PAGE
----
Clayoquot Island old growth donated to Nature Conservancy of Canada

The woman who first protected much of Clayoquot Island’s old-growth forest in 2008 has donated that forest to The Nature Conservancy of Canada.

Susan Bloom purchased the island just off Tofino in 1990 and registered a conservation covenant on about 70 per cent of it with Victoria’s The Land Conservancy, blocking development. At the time, the land was valued at more than $4 million.

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On Feb. 29, Bloom’s donation of the 93 acres covered by the covenant was announced as “one of the largest and most generous” gifts ever received by the Nature Conservancy of Canada. The land and Bloom’s contribution to long-term stewardship is worth significantly more than $4 million, said the Nature Conservancy of Canada’s B.C. vice-president Linda Hannah.

“We’re deeply honoured to have been chosen as the recipient for this natural legacy gift,” she said, noting it ranks among the top donations both in Canada and in B.C. The handover was in the works for about two years.

The island, also known as Stubbs, is at the entrance to Clayoquot Sound, which in 2000 was designated as one of UNESCO’s World Network of Biosphere Reserves.

Hannah said that at the time Bloom purchased the island, the site of a town in the early 1900s, it was zoned for residential development.

The 93 acres contain mixed old growth and mature second growth coastal western hemlock forests, and a significant stretch of oceanfront with sand dunes, eelgrass beds, great blue heron, black oystercatchers and Pacific geoduck, the Nature Conservancy of Canada. said.

In a statement, Bloom said that from the first time she visited the island, her goal has been to protect it from more development, “to preserve it in its natural wild state and to remove years and years of accumulated human garbage and refuse.

“My recent lifetime goal is to see that this beautiful land, steeped in Canadian history, be placed into safe conservation hands and cared for in perpetuity.”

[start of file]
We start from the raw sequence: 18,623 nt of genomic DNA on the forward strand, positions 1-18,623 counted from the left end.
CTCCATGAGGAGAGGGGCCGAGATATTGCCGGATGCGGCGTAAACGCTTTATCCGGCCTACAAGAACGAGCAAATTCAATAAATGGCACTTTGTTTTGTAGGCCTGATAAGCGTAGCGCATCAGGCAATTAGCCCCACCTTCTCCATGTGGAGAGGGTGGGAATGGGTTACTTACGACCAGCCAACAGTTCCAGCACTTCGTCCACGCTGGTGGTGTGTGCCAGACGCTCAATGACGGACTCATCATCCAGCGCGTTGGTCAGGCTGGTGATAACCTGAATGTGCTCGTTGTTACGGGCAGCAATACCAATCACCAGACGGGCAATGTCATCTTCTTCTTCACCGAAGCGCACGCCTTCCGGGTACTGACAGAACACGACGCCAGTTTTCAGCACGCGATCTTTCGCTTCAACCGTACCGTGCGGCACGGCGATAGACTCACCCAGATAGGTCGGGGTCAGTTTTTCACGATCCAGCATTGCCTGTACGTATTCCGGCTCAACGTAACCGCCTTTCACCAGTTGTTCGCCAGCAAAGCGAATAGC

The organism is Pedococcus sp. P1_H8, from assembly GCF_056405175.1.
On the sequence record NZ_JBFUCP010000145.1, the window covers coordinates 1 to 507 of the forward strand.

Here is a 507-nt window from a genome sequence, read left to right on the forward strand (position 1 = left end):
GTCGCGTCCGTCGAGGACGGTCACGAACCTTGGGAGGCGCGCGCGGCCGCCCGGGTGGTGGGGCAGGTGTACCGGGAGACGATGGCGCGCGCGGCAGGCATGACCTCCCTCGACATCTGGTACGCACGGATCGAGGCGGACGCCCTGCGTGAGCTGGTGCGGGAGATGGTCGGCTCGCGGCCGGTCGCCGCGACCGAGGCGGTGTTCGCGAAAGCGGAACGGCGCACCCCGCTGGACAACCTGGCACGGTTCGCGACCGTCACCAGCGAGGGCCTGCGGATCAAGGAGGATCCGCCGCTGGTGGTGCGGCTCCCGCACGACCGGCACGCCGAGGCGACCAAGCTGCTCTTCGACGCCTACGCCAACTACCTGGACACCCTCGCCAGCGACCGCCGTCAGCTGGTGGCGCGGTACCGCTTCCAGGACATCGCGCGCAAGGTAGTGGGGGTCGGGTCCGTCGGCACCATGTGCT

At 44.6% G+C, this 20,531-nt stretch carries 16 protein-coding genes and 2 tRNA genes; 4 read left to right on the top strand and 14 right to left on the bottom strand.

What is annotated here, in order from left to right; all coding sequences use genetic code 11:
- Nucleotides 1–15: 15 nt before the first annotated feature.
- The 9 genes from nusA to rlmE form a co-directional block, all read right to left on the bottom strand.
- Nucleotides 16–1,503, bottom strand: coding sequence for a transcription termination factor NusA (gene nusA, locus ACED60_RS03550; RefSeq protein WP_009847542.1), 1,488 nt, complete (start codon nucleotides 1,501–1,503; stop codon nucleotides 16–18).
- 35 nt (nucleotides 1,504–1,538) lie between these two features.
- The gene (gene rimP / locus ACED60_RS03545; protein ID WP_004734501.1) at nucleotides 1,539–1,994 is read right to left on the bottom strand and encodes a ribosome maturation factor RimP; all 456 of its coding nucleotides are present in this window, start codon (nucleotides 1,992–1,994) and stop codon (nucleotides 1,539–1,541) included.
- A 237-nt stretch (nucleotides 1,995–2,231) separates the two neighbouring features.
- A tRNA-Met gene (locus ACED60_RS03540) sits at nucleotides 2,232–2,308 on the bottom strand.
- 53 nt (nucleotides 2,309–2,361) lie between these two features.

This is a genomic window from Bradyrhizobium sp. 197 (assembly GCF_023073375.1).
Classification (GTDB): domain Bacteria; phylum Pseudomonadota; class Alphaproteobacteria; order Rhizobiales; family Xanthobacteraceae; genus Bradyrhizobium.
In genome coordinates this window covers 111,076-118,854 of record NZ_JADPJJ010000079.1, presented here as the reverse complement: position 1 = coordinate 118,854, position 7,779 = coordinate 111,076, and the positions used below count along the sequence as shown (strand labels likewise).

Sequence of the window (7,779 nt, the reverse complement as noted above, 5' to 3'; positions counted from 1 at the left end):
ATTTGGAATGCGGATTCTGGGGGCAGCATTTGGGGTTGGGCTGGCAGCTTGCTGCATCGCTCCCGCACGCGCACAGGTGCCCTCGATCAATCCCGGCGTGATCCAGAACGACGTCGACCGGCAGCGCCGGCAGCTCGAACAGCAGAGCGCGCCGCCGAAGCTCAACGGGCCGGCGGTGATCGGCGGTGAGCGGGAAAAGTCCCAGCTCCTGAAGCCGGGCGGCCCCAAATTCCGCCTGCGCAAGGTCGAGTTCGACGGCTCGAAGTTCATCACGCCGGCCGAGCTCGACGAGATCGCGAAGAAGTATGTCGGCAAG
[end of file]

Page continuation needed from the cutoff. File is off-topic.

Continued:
The Nature Conservancy of Canada will bring “an added measure of protection and management” to the island, Hannah said, with greater attention to ecological issues, including a baseline inventory of natural and cultural aspects, and archeological surveys. The Nature Conservancy of Canada will work out a management plan with UNESCO, First Nations and Parks Canada regarding a rare California wax myrtle, which is found in large thickets.

The island is traditional territory of the Tla-o-qui-aht, but in the late 1800s and early 1900s, it was home to a trading post and small fishing village. The town of Clayoquot had a hotel, saloon, post office, school and dozens of houses. Eventually, the population moved away as Tofino began to grow.

Tofino Mayor Josie Osborne called Bloom’s gift “just thrilling,” adding it will contribute to the culture, history and ecology of Clayoquot Sound. A cultivated garden of rhododendrons and other introduced plants is “unparalleled — there’s nothing else like it,” Osborne said. The rest of the island is wild. The only person living there is a caretaker, but Bloom opens the island to the public on the May long weekend, Osborne said.

Hannah said she didn’t think the financial difficulties faced by The Land Conservancy of B.C. factored into Bloom’s decision to work with the Nature Conservancy of Canada. TLC entered into creditor protection in 2013.

The Nature Conservancy of Canada has helped protect more than 2.8 million acres in Canada since 1962, with a significant proportion of that in B.C., Hannah said.

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